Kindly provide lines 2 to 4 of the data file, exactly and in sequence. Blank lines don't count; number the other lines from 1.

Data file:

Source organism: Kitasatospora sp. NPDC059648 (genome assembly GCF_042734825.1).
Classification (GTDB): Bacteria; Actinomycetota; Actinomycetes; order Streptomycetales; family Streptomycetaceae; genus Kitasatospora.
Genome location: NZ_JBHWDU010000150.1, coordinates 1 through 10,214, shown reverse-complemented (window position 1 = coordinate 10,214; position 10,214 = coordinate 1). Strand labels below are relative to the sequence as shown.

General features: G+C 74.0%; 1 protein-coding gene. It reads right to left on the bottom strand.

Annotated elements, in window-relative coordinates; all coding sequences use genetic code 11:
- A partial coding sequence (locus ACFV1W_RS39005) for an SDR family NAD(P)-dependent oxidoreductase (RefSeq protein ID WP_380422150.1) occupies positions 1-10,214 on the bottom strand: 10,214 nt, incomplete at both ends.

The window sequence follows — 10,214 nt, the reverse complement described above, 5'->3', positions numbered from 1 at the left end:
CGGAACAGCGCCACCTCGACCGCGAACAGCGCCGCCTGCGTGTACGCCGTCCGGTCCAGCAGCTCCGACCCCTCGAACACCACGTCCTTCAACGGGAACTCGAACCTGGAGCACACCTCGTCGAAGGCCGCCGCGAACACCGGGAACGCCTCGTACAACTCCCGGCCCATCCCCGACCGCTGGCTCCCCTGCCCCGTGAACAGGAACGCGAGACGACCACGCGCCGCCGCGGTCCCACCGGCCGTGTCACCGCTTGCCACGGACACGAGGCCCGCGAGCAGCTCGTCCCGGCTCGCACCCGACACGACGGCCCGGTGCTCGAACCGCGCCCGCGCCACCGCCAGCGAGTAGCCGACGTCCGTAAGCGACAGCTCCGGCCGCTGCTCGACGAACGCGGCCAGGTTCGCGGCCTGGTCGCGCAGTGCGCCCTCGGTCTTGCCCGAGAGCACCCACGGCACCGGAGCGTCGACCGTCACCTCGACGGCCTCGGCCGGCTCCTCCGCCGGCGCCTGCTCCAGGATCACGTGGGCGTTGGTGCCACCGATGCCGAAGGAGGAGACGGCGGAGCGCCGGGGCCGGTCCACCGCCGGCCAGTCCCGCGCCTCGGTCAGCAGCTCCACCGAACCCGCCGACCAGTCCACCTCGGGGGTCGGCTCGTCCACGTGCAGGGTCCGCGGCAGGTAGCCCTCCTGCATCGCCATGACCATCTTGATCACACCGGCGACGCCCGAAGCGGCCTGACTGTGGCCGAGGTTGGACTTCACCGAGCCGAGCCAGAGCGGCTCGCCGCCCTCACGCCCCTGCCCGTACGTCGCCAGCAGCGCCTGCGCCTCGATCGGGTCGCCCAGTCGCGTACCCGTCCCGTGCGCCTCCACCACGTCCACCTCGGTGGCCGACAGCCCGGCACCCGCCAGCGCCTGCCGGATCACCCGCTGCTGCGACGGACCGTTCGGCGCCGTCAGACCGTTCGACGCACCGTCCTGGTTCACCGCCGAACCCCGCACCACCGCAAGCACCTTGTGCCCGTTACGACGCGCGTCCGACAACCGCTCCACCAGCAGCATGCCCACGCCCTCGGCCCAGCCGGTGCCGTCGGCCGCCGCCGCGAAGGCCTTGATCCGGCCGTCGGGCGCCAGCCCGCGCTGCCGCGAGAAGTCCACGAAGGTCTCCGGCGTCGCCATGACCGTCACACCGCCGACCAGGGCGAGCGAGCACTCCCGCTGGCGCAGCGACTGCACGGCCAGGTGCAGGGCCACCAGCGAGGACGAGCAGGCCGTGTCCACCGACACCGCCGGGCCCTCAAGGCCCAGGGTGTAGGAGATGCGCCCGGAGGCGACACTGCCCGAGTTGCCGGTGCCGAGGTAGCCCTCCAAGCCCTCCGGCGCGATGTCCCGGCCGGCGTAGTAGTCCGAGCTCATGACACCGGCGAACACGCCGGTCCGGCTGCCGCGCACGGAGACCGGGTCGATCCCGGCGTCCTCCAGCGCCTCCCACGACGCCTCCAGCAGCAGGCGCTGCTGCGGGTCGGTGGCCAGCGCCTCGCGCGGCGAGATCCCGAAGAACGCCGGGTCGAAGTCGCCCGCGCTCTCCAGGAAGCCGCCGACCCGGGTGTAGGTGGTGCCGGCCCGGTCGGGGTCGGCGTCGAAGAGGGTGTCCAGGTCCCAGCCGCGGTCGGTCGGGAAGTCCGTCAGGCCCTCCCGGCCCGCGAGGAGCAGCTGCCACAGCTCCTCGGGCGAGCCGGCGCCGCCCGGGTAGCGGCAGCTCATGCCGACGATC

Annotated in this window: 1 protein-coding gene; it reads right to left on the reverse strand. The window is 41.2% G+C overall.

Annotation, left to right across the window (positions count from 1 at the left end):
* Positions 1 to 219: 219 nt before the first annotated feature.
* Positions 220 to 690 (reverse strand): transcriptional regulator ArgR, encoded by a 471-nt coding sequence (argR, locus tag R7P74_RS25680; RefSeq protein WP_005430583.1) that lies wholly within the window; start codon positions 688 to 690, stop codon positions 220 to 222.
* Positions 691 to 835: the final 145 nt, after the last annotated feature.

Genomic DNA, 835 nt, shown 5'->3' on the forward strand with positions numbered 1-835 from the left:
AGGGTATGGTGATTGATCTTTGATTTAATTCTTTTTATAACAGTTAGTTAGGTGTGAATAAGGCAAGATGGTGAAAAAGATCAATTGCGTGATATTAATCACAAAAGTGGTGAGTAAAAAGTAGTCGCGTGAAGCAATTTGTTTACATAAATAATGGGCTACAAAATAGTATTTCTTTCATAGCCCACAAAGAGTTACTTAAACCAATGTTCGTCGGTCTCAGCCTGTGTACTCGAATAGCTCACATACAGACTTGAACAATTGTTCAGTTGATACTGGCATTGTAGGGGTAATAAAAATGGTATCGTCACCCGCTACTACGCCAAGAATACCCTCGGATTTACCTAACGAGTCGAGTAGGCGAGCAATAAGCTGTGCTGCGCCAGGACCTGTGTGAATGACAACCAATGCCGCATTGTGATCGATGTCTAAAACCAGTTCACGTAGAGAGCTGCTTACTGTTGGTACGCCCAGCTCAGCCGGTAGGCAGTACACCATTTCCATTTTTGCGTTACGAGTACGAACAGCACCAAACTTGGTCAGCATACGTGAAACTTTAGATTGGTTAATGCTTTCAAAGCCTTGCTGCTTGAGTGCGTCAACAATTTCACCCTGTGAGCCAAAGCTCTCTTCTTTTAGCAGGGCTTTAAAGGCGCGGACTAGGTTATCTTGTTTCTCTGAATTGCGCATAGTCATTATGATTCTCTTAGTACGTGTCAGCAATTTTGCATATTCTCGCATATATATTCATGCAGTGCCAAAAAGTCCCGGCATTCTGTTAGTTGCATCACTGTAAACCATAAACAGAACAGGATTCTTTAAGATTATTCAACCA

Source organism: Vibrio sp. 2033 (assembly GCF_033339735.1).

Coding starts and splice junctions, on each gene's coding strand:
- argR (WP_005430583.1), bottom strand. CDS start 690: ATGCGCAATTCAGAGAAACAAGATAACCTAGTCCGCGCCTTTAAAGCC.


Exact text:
Classification (GTDB): Bacteria; Actinomycetota; Actinomycetes; order Streptomycetales; family Streptomycetaceae; genus Kitasatospora.
Genome location: NZ_JBHWDU010000150.1, coordinates 1 through 10,214, shown reverse-complemented (window position 1 = coordinate 10,214; position 10,214 = coordinate 1). Strand labels below are relative to the sequence as shown.

General features: G+C 74.0%; 1 protein-coding gene. It reads right to left on the bottom strand.